...cricket.  "We love cricket in India.  But what is all the fuss about with these three cricketers who have been banned?  Anjali is most worried about the young one."

"Well, there is the on-field stuff, and the off-field stuff," W&D replied cautiously.  "Sadly, the issue doesn't stop on the field, as much as Cricket Australia would want it to."

"What!" Deepak, exclaimed, "does the ball tampering go all the way to the top?"

"Metaphorically speaking, yes it does."  W&D was getting warmed up. 

"So what does that have to do with those at the top?"

"Well, work with me on this.  Remember that Cricket Australia commissioned a review into itself in 2011.  That review was chaired by businessman Don Argus.  The review was into the decline in Australian cricket's performance and culture since 2008.  Mr Sutherland had been CEO since 2001.  He rode the gravy train of the success of Australian cricket, as the extraordinary player ability (Warne, Ponting, McGrath, Gilchrist, Hayden, etc) then hid the underlying structural problems."  

W&D continued, "When those star players retired, Sutherland's level of competence became apparent.  It was clear there was little.  That review recommended sweeping changes to the organisational structure and employment, and interestingly said that CA should 'hold people accountable for their performance'.  But it wasn't independent, as CA's CEO, James Sutherland, sat in on all the meetings and interviews.  Sutherland was not held accountable."

"So, seven years' later there is another review.  Two, in fact.  One for on-field behaviour, the other for off-field: into organisational culture."

"That must be a good thing,though," encouraged Deepak.

"Except that the Chairman of CA, a Mr David Peever, has said that "James Sutherland is not going anywhere".  What is the point of a 'root-and-branch review' if the top branch isn't also reviewed?"

"Ah, I see," said Deepak unconvincingly.  "Can you give me a corporate example?"

"Sure.  Consider the biggest of the recent CBA scandals, the one involving money-laundering and terrorism-financing.  Did the then CEO of CBA undertake the review?  No.  The new chairman did.  And she fired the CEO - he had to take responsibility.  And heads rolled and bonuses were slashed down the line."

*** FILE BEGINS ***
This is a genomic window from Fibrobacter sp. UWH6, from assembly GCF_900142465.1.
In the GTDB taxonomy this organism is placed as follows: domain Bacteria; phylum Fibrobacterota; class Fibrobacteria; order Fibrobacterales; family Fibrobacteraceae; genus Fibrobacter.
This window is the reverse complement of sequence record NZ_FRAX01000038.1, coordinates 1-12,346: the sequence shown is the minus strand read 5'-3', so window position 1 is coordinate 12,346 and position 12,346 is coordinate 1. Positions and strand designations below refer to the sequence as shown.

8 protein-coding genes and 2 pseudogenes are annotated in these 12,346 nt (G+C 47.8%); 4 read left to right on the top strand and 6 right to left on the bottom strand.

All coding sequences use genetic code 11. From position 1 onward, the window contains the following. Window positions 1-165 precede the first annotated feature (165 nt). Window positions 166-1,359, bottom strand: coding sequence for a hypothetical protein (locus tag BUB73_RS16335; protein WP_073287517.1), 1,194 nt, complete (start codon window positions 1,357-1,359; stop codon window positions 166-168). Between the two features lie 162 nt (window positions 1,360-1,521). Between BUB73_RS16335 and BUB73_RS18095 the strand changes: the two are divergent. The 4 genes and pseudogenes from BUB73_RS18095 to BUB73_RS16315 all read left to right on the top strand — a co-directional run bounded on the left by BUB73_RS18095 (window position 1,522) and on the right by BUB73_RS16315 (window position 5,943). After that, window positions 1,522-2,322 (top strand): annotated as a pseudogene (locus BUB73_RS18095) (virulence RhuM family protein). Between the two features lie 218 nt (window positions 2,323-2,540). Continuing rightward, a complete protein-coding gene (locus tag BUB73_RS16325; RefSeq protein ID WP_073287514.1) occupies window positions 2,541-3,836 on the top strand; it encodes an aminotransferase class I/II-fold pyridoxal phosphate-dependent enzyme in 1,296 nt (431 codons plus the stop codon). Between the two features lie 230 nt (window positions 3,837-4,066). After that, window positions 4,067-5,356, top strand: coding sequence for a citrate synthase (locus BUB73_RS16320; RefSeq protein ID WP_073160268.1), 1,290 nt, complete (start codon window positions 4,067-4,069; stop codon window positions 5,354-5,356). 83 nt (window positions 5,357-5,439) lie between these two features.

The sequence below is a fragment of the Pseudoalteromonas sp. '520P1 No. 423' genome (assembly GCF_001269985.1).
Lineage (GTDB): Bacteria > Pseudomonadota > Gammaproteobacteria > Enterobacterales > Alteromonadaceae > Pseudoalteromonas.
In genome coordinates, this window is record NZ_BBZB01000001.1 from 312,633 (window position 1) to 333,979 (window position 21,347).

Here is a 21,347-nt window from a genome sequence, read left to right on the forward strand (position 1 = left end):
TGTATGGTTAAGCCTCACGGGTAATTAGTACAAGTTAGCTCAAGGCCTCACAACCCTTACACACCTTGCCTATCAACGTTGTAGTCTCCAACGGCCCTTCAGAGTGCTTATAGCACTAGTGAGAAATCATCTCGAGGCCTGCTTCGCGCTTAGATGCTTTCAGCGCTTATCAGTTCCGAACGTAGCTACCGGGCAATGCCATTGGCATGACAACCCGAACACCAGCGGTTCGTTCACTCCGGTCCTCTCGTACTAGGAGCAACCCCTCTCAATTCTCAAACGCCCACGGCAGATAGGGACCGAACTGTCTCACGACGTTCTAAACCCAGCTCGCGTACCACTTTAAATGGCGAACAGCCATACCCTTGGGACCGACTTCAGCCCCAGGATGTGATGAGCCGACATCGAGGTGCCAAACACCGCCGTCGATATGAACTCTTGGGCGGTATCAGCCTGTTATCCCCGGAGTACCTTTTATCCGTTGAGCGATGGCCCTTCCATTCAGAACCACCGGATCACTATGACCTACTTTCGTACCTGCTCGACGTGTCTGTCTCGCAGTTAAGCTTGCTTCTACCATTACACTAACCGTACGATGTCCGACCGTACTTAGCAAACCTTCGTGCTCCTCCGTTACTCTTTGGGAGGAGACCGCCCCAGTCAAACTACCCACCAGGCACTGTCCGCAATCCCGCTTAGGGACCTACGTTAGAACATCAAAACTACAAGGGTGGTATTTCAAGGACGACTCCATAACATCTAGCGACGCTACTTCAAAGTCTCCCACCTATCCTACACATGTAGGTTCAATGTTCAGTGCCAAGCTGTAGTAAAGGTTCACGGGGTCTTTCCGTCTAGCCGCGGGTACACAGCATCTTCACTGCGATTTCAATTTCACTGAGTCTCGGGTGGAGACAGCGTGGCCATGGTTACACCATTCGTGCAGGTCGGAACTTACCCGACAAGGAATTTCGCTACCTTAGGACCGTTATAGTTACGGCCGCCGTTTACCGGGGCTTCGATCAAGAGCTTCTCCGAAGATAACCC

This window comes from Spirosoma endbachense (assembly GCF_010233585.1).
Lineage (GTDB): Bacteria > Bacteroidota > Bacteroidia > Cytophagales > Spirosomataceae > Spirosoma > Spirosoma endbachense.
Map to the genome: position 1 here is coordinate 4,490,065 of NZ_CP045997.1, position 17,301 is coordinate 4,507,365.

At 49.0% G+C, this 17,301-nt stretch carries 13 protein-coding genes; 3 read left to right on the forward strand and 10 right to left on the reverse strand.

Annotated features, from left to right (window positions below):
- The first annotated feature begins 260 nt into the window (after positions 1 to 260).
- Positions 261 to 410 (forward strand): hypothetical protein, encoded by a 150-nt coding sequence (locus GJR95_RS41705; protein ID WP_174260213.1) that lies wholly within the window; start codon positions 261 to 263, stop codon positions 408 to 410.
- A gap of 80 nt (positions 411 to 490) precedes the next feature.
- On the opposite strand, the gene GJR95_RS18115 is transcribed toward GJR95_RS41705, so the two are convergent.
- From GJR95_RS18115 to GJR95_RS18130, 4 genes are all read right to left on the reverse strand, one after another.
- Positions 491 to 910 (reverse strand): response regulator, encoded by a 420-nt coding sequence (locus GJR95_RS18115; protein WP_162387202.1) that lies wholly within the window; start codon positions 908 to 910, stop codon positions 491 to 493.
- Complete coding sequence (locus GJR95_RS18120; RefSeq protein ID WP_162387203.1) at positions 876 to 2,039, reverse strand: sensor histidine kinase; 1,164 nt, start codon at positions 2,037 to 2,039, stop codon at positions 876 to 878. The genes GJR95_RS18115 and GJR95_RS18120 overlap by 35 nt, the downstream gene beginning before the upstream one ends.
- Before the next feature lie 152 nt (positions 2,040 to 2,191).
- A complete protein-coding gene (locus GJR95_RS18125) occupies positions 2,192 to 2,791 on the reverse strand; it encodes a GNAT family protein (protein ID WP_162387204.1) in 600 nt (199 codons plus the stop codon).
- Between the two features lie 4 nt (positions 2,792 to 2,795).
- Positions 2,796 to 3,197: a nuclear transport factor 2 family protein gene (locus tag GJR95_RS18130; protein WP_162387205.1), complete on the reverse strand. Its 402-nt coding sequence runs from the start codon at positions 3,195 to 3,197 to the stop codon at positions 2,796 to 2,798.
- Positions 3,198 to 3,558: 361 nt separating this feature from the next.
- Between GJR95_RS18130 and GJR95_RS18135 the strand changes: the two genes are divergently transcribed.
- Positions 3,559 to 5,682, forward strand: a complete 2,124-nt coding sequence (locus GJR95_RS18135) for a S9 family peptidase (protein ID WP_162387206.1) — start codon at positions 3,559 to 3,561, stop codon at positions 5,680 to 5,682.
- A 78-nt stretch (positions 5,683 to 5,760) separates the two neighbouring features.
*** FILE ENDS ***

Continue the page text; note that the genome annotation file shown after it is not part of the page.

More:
"So what would you suggest?" Deepak looked hopeful.

"I'd ask the head of the Australian Sports Commission to conduct the off-field review.  Someone quite arm's length.  The current plan is a white-wash; and will ensure that each of Peever and Sutherland will not be held accountable."

Old timers in club Essendon drugs

"Oh, dear," sighed Deepak.  "Accountability.  Anjali is holding me accountable for her Facebook data ending up somewhere in the UK, and somehow helping to elect Donald Trump.  As it was I who suggested she respond to the 'This is Your Digital Life' app quiz.  But it was Anjali who filled in the survey.  I don't think I'm responsible." 

"A fatal conclusion," W&D muttered as he got out of Deepak's car. "Two things.  Firstly, you are at the top of that tree - you need to take responsibility.  Secondly, you are the husband - it will always be your fault."

"Oh, me miserum!" wailed Deepak, using his only-known Latin words, as W&D strode off.  But W&D knew that, in spite of being responsible, both Deepak and Sutherland would be safe.

A happier sporting story

W&D was delighted to see that the women's lawn bowls team from Malta won the bronze medal at the Empire Games, being held on the Gold Coast.  And noted that the Maltese team consisted of four Australians, including a mum and her two daughters.

"That's globalisation, Mr Pullings.  That's globalisation [5]."

At least Sir John Monash was qualified

A correspondent to one of the daily rags this week noted that General Sir John Monash graduated in both law and engineering.

Whereas not one of those Monash Forum creatures (Abbott, Abetz, Andrews, Joyce or Kelly) spouting knowledge of power generation hold any graduate or postgraduate qualifications in any technical discipline, such as engineering, science or physics.

Just sayin'.   

Blockchain company sinks as in chains

That didn't take long.

Readers will remember W&D's stories in December last year about a New Jersey company that changed its name from Long Island Iced Tea Company to Long Blockchain Corp.  That was in the middle of the bitcoin/ blockchain frenzy.